Why Does My Toilet Keep Clogging?

Problems with the plumbing system in your household can be annoying, especially if your toilet keeps clogging. This issue is common in many households, and although it may seem insignificant, it could affect the whole plumbing system.

Why Does My Toilet Keep Clogging?

Because of that, you should find the cause of the problem and resolve it. However, as there are multiple possible causes behind your clogged toilet, you must know how to differentiate them.

That’s why this article will provide all possible reasons why your toilet keeps clogging and how to resolve the issue.

Reasons Why Your Toilet Keeps Clogging

There are various reasons why your toilet keeps clogging, so finding the cause is the first step to getting the solution for the clogging issue. There may be a plumbing issue, an issue with the toilet, or you’re not using the toilet properly.

Here are the most common reasons for frequent toilet clogs and their solutions.

Too Much Toilet Paper

Using excessive amounts of toilet paper is a common problem that clogs toilets worldwide. If your toilet keeps clogging, you’re likely using too much toilet tissue than you actually should.

Excessive toilet paper use is a common reason for toilet clogs

The more toilet tissue your flush, the bigger the chances of a clog. Although it’s made for toilets, toilet paper can sometimes take a lot of time to dissolve.

Because of that, the toilet keeps clogging almost every time you use it.


If your toilet keeps clogging because your family uses too much toilet paper, you’ll simply need to reduce the amount you throw into the toilet.

You could talk with everyone to explain the situation and the reason why you need to use less toilet paper in your home.

Additionally, if you are not ready to give up on toilet paper, you can always put a small trash can in your bathroom to avoid flushing the toilet paper down the drain.

You have an Older Low-Flow Toilet

Older, low-flow toilets use fewer gallons of water per flush. Because of that, their flushing pressure is lower. There’s not enough water pressure to flush the clog material, so it remains stuck inside the toilet bowl, causing a clog.


Typically, old, low-flow toilets will function much better when you reduce the usage of toilet tissue in your home. However, if that’s not something you want to do, but you’re experiencing constant toilet clogs, it might be time to replace your toilet.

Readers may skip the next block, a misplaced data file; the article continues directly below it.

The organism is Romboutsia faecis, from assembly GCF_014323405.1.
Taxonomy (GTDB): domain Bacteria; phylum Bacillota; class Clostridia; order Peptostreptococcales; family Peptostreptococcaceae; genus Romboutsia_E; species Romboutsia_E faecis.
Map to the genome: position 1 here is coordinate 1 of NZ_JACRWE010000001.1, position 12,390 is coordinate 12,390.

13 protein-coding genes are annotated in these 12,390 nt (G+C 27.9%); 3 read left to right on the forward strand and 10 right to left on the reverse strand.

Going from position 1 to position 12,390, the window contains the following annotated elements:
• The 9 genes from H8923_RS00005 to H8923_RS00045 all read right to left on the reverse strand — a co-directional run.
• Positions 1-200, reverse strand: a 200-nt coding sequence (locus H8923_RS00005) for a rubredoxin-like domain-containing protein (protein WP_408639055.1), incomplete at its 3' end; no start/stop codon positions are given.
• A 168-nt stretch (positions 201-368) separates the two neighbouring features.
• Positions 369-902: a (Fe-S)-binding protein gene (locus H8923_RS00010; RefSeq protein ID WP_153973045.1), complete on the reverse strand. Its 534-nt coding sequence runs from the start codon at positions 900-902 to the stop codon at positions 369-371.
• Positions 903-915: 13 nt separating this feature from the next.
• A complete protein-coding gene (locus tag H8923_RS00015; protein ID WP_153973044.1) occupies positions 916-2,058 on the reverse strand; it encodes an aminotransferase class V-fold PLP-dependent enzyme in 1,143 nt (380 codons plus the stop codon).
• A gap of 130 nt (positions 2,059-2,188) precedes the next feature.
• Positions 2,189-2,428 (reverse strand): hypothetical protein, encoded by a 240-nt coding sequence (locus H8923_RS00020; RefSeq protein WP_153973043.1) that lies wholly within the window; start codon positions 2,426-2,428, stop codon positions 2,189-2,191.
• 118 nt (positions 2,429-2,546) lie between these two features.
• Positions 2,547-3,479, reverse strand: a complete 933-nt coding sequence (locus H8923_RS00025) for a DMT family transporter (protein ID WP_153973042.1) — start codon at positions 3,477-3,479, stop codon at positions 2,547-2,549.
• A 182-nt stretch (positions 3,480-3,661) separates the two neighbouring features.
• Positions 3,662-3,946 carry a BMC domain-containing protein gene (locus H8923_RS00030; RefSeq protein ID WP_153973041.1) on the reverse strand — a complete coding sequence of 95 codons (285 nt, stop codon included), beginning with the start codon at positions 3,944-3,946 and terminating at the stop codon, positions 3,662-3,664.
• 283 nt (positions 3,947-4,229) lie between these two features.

You’re Flushing Things You Shouldn’t

There are only two things you should flush down your toilet:

  • Human waste

  • Toilet paper

However, we all know to flush other things from time to time, but most of us are unaware of the effect that has on our plumbing system.

Your toilet can easily clog when you flush things you shouldn't

Flushing non-flushable items will result in clogs, which could lead to further problems and damage your home’s plumbing system. You should avoid flushing things like:

  • Wet wipes

  • Cotton buds

  • Feminine products

  • Tissues

  • Paper towels


As all non-flushable items could clog your toilet and cause even bigger issues in the sewer line, it’s better not to use them. It’s all about changing your personal habits and reducing the amount of unflushable items your toilet flushes.

The Toilet Vent Is Blocked

Toilets have toilet vents that go through the roof and allow fresh air to access your plumbing system. This improves the pressure of flushing and prevents the sewer smell from entering your home.

The toilet vent could get blocked by outdoor sources or from clogs coming from the toilet drain.

A blocked toilet vent could be the reason why your toilet keeps clogging. If the blocked toilet vent is causing the issue, you’ll also notice other signs, including bad smells, poor drainage, and toilet noises.


The plumbing vent is located on the roof, so it’s likely clogged by exterior causes. Because of that, you should inspect the toilet vent.

To inspect the toilet vent, follow these steps:

  • Access your roof and locate the vent

  • Take off the vent’s entrance cap

  • Inspect the area for dirt, debris, and leaves, and remove them if possible

  • Use your garden hose to spray water down the vent

  • A strong flow of water can cause the clog to travel from the vent into the main sewer line

  • If the water comes back to your roof, the blockage is still there, so you’ll need to use a toilet auger

  • Insert the toilet auger into the vent, and use rotational movements to break the clog

  • Run more water down the vent to ensure the clog is gone